3. Oxidative: The oxidative energy system is the longest enduring energy system and it is also the least intense. From the 3 minute mark that we left off at the final stage of glycolysis and up involves the oxidative system.

This is basically the energy system that requires the most energy because it is long in duration. So activities that are long in duration and low in intensity require a large energy supply which is why they require the oxidative energy system.

Now what does all of this mean? Well the other day I was having a conversation with one of my MMA strength and conditioning  students that happens to be looking at training for a fight. I’m going to use kind words to say that someone (like another fighter or student) might have slightly misadvised this person just a bit on how they should approach their conditioning. They were told that they had to get used to running up to 5 or 6 miles solely to dial in their conditioning. Now I know what you’re thinking…Ok Sherlock how was this person misadvised?

Well let’s start out by taking a look at a typical MMA fight. Usually an MMA bout has a 5 to 1 ratio meaning that the rounds last 5 minutes and there is 1 minute rest between the rounds. If we’re looking at Muay Thai work to rest ratio usually goes 3 to 1.

Now knowing what we know with that we are just slipping to the outside edge of the oxidative glycolytic energy systems. Yes, we have gone into the oxidative system, but remember that the sport of MMA is by NO MEANS a long steady state bout of exercise. It is primarily made up of intermittent bouts of short burst high intensity I’m trying to bury my foot and fist into your skull kind of a sport!

So when I say that this student was slightly misadvised what I mean is that the advice they were given for their conditioning may have been a little wrongly emphasized.

I mean in my professional opinion I think it’s ok to run and emphasize some distance, or endurance training to stress that oxidative system. After all, there has to be some foundation for long steady work.  

However, I think recommending that a fighter “solely” condition their body for longer steady state cardio (purely oxidative) is bad advice. The truth is that they need to be emphasizing multiple energy systems and I think they would favor better by including more high intensity burst of sprints, circuits, and interval type work (including more phoshagen & glycolytic).   

Once again it’s about using a bit of science to match up the energy systems needed to suit your competitive sport! Case closed.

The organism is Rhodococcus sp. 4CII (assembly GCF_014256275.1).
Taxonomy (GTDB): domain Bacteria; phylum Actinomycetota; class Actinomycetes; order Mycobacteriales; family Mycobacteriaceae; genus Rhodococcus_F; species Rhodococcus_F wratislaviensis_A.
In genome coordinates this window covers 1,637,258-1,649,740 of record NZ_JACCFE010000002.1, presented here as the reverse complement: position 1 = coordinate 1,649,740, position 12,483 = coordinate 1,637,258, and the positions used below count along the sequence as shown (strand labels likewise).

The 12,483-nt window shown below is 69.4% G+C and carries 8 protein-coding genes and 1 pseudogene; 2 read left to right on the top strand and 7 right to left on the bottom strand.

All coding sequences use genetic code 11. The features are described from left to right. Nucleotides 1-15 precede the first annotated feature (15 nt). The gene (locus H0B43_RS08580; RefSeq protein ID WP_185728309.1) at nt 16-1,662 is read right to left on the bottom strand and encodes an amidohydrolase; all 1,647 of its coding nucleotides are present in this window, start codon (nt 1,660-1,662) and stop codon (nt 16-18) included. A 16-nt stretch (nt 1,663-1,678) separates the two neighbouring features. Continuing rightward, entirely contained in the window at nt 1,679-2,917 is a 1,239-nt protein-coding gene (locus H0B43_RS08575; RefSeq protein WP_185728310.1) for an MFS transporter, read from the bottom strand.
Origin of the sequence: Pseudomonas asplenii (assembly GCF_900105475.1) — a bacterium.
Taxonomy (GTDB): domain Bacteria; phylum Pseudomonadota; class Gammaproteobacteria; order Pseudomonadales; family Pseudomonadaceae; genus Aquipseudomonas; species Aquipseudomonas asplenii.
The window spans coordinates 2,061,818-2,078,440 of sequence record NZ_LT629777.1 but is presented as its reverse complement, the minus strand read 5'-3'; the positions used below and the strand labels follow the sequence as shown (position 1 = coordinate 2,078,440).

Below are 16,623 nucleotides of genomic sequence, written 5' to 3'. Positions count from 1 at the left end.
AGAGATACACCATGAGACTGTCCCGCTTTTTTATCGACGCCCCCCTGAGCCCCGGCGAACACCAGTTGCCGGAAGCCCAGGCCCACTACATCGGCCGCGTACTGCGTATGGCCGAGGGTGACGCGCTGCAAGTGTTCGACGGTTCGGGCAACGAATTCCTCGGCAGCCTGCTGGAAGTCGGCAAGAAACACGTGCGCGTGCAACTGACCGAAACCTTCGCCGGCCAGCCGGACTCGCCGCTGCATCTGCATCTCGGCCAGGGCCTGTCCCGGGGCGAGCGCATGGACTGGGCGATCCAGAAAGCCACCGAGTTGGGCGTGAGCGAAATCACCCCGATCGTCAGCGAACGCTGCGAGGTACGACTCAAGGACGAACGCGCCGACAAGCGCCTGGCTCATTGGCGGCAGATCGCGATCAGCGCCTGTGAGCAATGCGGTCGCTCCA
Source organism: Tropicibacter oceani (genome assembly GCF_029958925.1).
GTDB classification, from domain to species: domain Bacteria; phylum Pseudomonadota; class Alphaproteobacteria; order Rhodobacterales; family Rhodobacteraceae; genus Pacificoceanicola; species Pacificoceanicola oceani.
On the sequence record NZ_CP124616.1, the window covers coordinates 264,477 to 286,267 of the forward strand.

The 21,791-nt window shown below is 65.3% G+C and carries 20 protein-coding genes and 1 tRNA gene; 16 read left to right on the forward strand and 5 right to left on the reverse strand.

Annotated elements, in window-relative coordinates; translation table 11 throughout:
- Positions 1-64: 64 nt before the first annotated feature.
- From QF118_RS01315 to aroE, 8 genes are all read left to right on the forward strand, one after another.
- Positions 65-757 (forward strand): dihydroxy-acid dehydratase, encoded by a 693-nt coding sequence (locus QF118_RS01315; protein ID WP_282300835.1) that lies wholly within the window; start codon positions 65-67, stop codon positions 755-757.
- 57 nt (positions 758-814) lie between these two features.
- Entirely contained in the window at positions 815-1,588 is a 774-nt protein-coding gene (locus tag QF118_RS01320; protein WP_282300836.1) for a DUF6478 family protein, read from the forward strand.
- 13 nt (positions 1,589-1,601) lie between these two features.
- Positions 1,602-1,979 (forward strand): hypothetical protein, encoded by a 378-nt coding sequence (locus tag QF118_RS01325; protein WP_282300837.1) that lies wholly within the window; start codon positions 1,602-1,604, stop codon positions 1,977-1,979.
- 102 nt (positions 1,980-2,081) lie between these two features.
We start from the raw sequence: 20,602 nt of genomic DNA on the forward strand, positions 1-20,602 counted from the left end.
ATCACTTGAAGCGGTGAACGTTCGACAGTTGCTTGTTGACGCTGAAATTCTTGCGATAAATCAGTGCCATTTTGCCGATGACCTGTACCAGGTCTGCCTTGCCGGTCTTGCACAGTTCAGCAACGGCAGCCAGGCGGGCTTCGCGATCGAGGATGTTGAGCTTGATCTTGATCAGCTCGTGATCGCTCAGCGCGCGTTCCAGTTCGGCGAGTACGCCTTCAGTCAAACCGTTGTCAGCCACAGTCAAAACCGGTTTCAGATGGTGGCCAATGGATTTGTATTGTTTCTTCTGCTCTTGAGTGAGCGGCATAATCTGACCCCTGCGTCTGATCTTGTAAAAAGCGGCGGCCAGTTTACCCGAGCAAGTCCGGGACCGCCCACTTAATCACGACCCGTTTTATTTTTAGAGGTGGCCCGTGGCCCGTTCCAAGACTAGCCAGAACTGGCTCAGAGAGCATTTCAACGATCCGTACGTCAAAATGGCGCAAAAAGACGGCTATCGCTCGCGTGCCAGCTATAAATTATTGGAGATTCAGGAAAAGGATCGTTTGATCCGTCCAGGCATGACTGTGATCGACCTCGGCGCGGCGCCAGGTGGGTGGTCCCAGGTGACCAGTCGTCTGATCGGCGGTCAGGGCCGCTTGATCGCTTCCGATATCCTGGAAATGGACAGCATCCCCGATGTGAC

The Takeway For Applying Your Energy Systems To Your Strength Training

Just remember that you want to work to train smart. If you’re an athlete that is more dominant in endurance events you want to emphasize your oxidative system. Likewise if you’re a power athlete you want to work on the phosphagen system. The reality is that you still want to stress some element of both extremes into your training regardless of your sport, but it’s where you place your emphasis that is the key.

Which energy system are you training in?

What are your fitness goals?

Please post up in the comments below and share.

Also if you want to learn how to tie these together then make sure you check out my brand new 90 Day MMA Strength And Conditioning Program right here below! I guarantee it’ll get you into the best shape of your life, or I’ll give you your money back no questions asked.

CLICK HERE TO ORDER MY 90 DAY MMA STRENGTH AND CONDITIONING PROGRAM!!!

It’s changing lives already!

Brandon Richey Fitness strength student and Muay Thai National champion Jeff Perry performing a knee strike on Thai pads. MMA uses all the energy systemsRelated Articles:

Jump Rope: The Most Underrated Conditioning Exercise

Top 5 Plyometric Drills For Fitness

3 Top Conditioning And HIIT Workouts For MMA And Combat Fitness

5 Kettlebell Exercises For MMA Fitness

5 Unique Strength Drills To Enhance MMA Performance And Serious Fitness


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Brandon

I'm a Certified Strength And Conditioning Specialist (CSCS) and author. I have had over 17 years experience in MMA fitness, strength and conditoning, and athletic performance for most every sport. As an author and specialist I've written close to a million words on fitness and strength. I'm also a Muay Thai practictioner and enjoy helping others to reach their peak potential through fitness and performance.